A degree of persistent uncertainty hung over the Red Sox in the days leading up to the trade deadline.
Would chief baseball officer Chaim Bloom keep his word and not trade Rafael Devers or Xander Bogaerts? What about the other pending free agents? Would the club sacrifice the present to add for the future? Or would help be on the way to boost this roster’s chances at a wild-card spot?
What was worth it?
After shaking the Magic 8 Ball for the last several days, the answers finally appeared as Tuesday’s 6 p.m. ET deadline passed.
Catcher Christian Vázquez and reliever Jake Diekman represented the lone major league subtractions while first baseman Eric Hosmer, outfielder Tommy Pham and catcher Reese McGuire were added to the big league club.
The Red Sox shipped out left-hander Jay Groome, once the organization’s top pitching prospect yet one who’d been derailed by injuries, in the Hosmer deal. And they added four mid-level prospects in return in infielders Enmanuel Valdez and Max Ferguson and outfielders Wilyer Abreu and Corey Rosier.
On the monetary side, the Red Sox were able to get out of the two-year deal they’d signed with Diekman in the spring by sending him to the White Sox in exchange for McGuire. More significantly, the Padres took on $44 million of the remaining $46 million of Hosmer’s salary, giving the Red Sox an upgrade at first base on offense and defense for essentially the cost of Groome.
Bloom had argued he wasn’t going to sell just for the sake of it, hinting that there were deals the front office considered for both J.D. Martinez and Nathan Eovaldi, but not ones that made sense in the context of each player’s worth.
“If you had asked me last night I would’ve thought we would’ve made more moves than we did,” Bloom said on Tuesday evening. “The way the day unfolded, the way we looked at opportunities in front of us, at the end of the day we didn’t want to force anything.”
Manager Alex Cora seemed pleased with the overall outcome, and perhaps a bit relieved, after a stressful few days. Despite losing Vazquez, a key leader in the clubhouse and productive bat in the lineup, the team remained largely intact.
“For how down we were yesterday (about Vázquez), there’s a lot of people excited in the clubhouse keeping some of these guys to make a push,” Cora said. “We know where we’re at, we know how we played in July but to turn the page to get this over with and just go out there and perform, I think we’re going to be OK.”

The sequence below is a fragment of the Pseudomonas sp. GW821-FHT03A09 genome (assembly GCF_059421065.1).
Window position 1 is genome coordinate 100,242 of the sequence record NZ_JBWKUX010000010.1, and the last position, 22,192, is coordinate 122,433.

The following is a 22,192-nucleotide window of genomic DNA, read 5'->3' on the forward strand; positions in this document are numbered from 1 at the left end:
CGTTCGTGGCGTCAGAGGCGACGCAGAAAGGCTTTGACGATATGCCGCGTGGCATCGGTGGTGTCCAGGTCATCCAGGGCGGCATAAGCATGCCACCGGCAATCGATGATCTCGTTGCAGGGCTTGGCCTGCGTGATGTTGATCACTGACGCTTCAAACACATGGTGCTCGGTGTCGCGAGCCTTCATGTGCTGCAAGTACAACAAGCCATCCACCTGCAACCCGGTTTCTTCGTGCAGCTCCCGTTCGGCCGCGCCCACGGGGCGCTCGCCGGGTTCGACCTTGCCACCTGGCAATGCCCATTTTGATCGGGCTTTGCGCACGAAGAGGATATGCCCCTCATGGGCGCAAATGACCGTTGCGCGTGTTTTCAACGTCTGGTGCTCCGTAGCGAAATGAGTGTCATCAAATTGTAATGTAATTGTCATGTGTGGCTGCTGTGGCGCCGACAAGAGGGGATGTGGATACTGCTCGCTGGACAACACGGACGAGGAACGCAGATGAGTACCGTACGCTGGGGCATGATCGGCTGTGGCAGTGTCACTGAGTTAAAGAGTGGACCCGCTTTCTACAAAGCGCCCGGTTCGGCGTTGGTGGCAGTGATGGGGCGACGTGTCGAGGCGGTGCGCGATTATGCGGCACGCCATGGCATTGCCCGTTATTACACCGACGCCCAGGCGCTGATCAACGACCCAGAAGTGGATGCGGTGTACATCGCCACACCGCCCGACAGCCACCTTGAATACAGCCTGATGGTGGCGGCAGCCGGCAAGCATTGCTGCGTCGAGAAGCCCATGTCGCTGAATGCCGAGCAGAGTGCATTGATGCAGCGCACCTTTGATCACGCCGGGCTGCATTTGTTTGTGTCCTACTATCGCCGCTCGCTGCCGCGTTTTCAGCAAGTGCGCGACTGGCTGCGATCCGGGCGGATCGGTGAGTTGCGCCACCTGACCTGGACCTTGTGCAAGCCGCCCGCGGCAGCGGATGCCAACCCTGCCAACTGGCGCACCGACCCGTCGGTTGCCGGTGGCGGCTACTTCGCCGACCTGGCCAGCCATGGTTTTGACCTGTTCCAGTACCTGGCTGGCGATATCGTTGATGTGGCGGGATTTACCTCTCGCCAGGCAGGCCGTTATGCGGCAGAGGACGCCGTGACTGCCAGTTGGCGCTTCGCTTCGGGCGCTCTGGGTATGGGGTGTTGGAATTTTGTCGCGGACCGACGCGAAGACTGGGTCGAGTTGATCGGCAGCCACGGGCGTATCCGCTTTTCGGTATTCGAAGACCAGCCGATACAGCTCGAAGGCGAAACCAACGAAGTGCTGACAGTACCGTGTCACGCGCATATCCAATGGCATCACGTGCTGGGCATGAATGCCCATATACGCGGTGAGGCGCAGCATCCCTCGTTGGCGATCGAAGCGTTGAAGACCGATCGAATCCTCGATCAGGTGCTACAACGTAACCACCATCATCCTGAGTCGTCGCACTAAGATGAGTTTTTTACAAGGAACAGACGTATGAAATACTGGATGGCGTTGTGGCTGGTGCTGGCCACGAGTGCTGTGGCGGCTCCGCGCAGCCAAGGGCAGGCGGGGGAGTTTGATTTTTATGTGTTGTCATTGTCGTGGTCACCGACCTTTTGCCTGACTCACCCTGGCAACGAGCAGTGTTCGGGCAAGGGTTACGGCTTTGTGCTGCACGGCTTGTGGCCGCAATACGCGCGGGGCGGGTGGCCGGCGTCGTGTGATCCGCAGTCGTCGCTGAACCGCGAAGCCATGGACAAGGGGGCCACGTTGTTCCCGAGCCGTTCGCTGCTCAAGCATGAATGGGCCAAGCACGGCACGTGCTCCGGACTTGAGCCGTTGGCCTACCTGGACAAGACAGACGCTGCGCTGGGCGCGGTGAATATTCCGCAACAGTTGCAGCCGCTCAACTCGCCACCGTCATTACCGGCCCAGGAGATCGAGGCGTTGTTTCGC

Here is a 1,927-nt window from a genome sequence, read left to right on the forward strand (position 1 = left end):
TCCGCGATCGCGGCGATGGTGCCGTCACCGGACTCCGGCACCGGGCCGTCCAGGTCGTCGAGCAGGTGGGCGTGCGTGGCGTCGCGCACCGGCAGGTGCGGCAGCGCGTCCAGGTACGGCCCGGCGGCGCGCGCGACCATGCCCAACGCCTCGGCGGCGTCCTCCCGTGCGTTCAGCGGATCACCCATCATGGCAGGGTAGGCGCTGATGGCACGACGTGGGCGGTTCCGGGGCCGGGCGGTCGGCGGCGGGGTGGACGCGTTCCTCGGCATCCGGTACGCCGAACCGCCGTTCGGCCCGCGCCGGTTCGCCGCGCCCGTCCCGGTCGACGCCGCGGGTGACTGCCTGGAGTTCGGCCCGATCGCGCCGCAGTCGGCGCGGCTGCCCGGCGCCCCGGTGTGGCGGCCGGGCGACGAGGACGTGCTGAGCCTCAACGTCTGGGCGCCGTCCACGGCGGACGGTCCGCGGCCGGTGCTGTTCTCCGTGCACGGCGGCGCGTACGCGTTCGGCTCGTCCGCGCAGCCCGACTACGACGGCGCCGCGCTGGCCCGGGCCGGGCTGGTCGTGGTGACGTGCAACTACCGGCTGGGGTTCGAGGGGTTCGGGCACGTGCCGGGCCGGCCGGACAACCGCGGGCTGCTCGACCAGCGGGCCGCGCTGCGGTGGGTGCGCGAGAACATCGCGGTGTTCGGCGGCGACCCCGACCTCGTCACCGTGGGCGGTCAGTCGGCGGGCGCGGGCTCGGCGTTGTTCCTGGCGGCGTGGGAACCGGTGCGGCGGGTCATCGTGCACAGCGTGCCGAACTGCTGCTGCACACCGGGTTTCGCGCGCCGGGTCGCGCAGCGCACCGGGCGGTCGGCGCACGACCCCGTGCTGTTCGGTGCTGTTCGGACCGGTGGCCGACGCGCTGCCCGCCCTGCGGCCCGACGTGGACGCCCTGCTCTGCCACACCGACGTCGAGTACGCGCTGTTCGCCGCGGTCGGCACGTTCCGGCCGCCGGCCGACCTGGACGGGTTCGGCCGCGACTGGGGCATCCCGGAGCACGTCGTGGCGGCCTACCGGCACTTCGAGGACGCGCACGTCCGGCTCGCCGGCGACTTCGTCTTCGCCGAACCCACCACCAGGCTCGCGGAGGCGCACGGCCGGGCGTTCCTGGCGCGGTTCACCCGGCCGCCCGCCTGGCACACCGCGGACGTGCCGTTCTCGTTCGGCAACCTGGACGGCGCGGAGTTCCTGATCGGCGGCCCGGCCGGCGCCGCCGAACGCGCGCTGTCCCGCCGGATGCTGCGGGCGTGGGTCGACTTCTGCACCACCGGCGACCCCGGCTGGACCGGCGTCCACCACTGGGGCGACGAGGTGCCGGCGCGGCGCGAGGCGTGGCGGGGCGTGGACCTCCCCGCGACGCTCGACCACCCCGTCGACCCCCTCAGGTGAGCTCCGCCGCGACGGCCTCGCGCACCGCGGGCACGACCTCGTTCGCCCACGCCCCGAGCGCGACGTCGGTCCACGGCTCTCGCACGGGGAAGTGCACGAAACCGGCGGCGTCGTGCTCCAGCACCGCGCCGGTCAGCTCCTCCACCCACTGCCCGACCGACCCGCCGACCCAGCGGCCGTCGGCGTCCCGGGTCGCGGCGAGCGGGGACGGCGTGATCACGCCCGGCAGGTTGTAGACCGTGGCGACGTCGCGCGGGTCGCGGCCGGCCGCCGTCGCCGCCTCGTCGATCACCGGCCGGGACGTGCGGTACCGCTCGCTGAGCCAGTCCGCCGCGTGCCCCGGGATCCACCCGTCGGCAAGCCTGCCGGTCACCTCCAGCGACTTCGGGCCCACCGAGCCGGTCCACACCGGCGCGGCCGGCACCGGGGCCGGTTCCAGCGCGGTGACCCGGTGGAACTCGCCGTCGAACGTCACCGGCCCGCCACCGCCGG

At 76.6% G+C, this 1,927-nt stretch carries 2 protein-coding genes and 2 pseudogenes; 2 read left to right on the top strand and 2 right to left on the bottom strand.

So what does all this mean for the roster going forward?
In addition to the trades, the Red Sox made a series of roster moves on Tuesday. Rafael Devers returned from the injury list after missing 10 days with a hamstring strain. Pham and McGuire joined the team in Houston and catcher Ronaldo Hernandez and first baseman Franchy Cordero were optioned to Triple-A Worcester. Outfielder Rob Refsynyder was placed on the injury list with a right knee sprain retroactive to July 30. Hosmer is expected to join the Red Sox when they begin a four-game series in Kansas City on Thursday.
Hosmer, a left-handed batter, hit .272 with a .727 OPS in 90 games for the Padres this season and will offer an upgrade both offensively and defensively at a position the Red Sox have struggled at all season. The 32-year-old four-time Gold Glove winner has seen his defense slip the last few seasons, but his -1 DRS (defensive runs saved) at first base should solidify the spot over Cordero (-3 DRS) and Bobby Dalbec (-5 DRS). Hosmer figures to get a majority of the playing time at first, with Dalbec coming off the bench.
“Not saying anything that’s not obvious, we have struggled to find stability at the first base position this year and we think Eric will provide that,” Bloom said. “I think he’s going to be helpful between the lines and in the clubhouse and we’re excited to get him here. I think he’s going to really enjoy our environment. I think he’s going to love Fenway Park and hopefully he can help us make a push.”
Bloom noted that acquiring Hosmer, who has three years remaining on his deal, doesn’t change anything about how the organization views first base prospect Triston Casas. Casas returned after the All-Star break from two months on the injury list with a high ankle sprain. Casas, who’s also a left-handed hitter, got off to a slow start in his first week back at Triple-A Worcester, but over the last four games he’s gone 6-for-17 (.353). Still, the Red Sox have maintained they want Casas to develop via consistent playing time at Worcester after his season last year was interrupted by playing for Team USA and the lengthy injury stint earlier this year.
“Triston’s timetable is going to be determined by Triston,” Bloom said. “Especially in a place like Boston, but really anywhere, you never want to have to bring a prospect to the major leagues out of desperation, or because of a need. You want it to be because a player is really ready … This doesn’t mean anything as far as how we feel about him or his future and what he can accomplish. We think he’s going to be a huge part of our future. Just one more thing that allows us to do right by him and let him develop at his own pace.”